Although the history of powered flight dates back nearly 100 years, concerns about the effects of aircraft noise on hearing are relatively new. We’ve all heard the axiom, “there are old pilots; there are bold pilots; but there are no old, bold pilots.” We could add, “and precious few with normal hearing.” In fact, in the days of open cockpits and wire struts, pilots flew with ears unprotected and gradually damaged the hearing they desperately needed to be safe while flying. It is said that the whisper test, still used in the flight physical, has its roots in the perceived necessity for pilots to hear the singing of the support wires while in flight.
While most cockpits today are closed and there have been advances in sound treatment (i.e. mufflers, soundproofing insulation, etc.), cockpit noise levels still are well above safe levels. Today’s pilots and passengers are subjected to noise that can have numerous adverse effects, including:
- Permanent hearing loss
- Stress and fatigue
- Masking of wanted sounds
- Negative effects on speech perception and recall
Aircraft Noise and Your Hearing
Permanent hearing loss
The human auditory system is a bio-electrical marvel. Under ideal conditions, the human ear is said to be capable of hearing a sound roughly equivalent to pressure exerted by a gnat’s wing, yet able to tolerate sounds literally millions of times greater. So responsive is the ear that early researchers adopted a logarithmic scale for hearing measurement. In this scaling system, a sound of 100 decibels (dB) is 100,000 times greater than a sound of zero dB, and a 120 dB sound is a million times greater than that same zero dB sound.
Noise-induced permanent threshold shift (hearing loss) can occur from repeated exposure to damaging noise levels. 1,000-3,000 Hz noise levels have more damage potential for human hearing than do those of lower frequencies, though sufficient levels of low-frequency sounds can produce permanent hearing loss.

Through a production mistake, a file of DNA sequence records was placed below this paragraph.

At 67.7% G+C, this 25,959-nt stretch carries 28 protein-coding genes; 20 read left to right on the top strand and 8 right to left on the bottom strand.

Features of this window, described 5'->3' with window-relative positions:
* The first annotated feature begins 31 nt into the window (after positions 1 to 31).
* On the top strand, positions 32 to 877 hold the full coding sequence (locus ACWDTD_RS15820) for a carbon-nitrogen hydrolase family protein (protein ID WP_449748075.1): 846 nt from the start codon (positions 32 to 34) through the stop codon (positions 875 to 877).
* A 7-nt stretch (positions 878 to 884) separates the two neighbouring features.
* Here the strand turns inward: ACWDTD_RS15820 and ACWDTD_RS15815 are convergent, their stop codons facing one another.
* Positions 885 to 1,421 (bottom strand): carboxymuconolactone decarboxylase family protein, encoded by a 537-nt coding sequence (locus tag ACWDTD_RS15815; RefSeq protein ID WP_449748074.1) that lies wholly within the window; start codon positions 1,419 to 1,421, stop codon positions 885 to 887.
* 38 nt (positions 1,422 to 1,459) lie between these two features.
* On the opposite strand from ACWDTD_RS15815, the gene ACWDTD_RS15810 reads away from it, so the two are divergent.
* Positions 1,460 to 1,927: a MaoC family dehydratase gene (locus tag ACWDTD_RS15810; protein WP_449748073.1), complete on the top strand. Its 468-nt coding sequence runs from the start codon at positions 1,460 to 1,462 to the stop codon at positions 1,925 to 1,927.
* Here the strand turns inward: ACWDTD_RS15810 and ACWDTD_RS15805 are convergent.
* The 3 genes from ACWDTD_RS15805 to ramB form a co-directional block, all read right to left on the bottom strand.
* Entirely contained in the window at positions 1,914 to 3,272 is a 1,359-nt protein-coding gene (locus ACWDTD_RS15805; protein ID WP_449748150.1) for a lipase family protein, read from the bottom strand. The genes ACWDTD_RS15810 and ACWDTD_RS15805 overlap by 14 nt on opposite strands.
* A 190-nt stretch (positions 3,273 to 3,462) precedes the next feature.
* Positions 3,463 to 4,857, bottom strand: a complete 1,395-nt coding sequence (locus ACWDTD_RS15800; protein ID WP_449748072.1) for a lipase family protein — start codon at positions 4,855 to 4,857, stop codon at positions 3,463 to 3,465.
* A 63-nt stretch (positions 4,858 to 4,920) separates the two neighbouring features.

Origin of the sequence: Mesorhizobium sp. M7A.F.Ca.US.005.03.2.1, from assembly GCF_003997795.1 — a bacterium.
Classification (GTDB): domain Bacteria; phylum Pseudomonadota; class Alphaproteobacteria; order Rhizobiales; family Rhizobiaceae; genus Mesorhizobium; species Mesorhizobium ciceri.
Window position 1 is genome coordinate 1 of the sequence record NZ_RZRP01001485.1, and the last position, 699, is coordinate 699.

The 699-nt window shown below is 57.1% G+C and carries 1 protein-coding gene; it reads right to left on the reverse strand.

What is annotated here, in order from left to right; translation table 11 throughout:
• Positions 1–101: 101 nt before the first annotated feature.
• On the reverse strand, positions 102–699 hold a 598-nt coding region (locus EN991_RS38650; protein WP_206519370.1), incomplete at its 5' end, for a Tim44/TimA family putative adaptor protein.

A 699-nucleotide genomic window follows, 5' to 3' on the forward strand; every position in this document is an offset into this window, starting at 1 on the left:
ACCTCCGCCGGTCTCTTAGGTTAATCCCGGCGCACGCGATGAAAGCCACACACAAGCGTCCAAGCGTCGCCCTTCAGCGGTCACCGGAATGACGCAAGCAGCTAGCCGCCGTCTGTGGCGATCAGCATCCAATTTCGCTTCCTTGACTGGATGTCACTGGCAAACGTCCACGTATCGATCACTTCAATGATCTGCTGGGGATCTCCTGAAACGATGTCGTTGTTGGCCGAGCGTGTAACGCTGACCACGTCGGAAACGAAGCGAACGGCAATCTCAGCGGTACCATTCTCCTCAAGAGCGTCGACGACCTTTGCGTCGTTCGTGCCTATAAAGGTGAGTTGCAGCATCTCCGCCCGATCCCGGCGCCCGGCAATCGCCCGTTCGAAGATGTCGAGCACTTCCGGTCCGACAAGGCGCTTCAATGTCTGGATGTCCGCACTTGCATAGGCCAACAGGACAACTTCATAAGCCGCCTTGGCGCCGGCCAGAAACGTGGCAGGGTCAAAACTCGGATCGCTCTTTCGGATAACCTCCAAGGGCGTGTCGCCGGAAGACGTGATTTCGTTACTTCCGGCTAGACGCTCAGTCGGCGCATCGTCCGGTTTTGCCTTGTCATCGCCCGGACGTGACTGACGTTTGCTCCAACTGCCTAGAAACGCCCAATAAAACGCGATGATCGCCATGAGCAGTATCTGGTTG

One thing is certain: Beyond certain levels, increased intensity and exposure time will produce increased hearing loss. The hazard spreads over a frequency range as exposure time and dB level increases. In the typical small aircraft, cabin noises tend to be concentrated in the lower frequencies and are sufficient to cause hearing loss with prolonged exposure. Flying without ear protection for long periods and with repeated exposures places pilot and passengers at a risk of hearing loss.
Active noise canceling headsets provide relief in two distinct ways:
- They reduce the levels of low frequency noise exposure. Most GA aircraft have high levels of low-frequency noise and even the best passive protectors are relatively poor at sufficiently attenuating this part of the noise spectrum. The best active headsets provide exceptional protection at this specific range.
- They permit the communications audio signals from radios and intercom to be intelligible at reduced volume levels. Because of the masking effects low frequency noise has on speech, we tend to turn the volume up to be able to (partially) hear normal voice frequencies better. We often will turn up the communications audio directly to our own ears (through the headset speakers) in an effort to better hear and understand what’s being said. When flying with an effective ANR headset, you naturally will turn down your audio signal because you can understand ATC much better.
Stress and fatigue
Noise-induced stress is colored by previous experiences, conditioning, and the character of the noise itself. Higher frequency sounds are generally more disturbing and higher pitched sounds are often associated with danger.
Loud sounds are more stressful than quieter ones of similar character. Vibration and lower frequency sounds induce fatigue and influence our ability to focus. The physiological effects of this constant “pounding” were studied in depth by the military as a source of mission errors. The effect on the recreational pilot is less well documented, but no less a concern in carrying out your flying mission. Long-term exposure to aircraft noise not only can produce fatigue but may also lead to mental errors.
Obviously, active noise reduction systems reduce overall noise levels and a quieter environment makes flying less stressful. The effect of reductions of low frequency noise on a pilot’s mental condition hasn’t been well studied, but the anecdotal reports we hear are consistent: pilots regularly comment on how much better they feel both during and after flights when they wear ANR headsets.
Masking of wanted sounds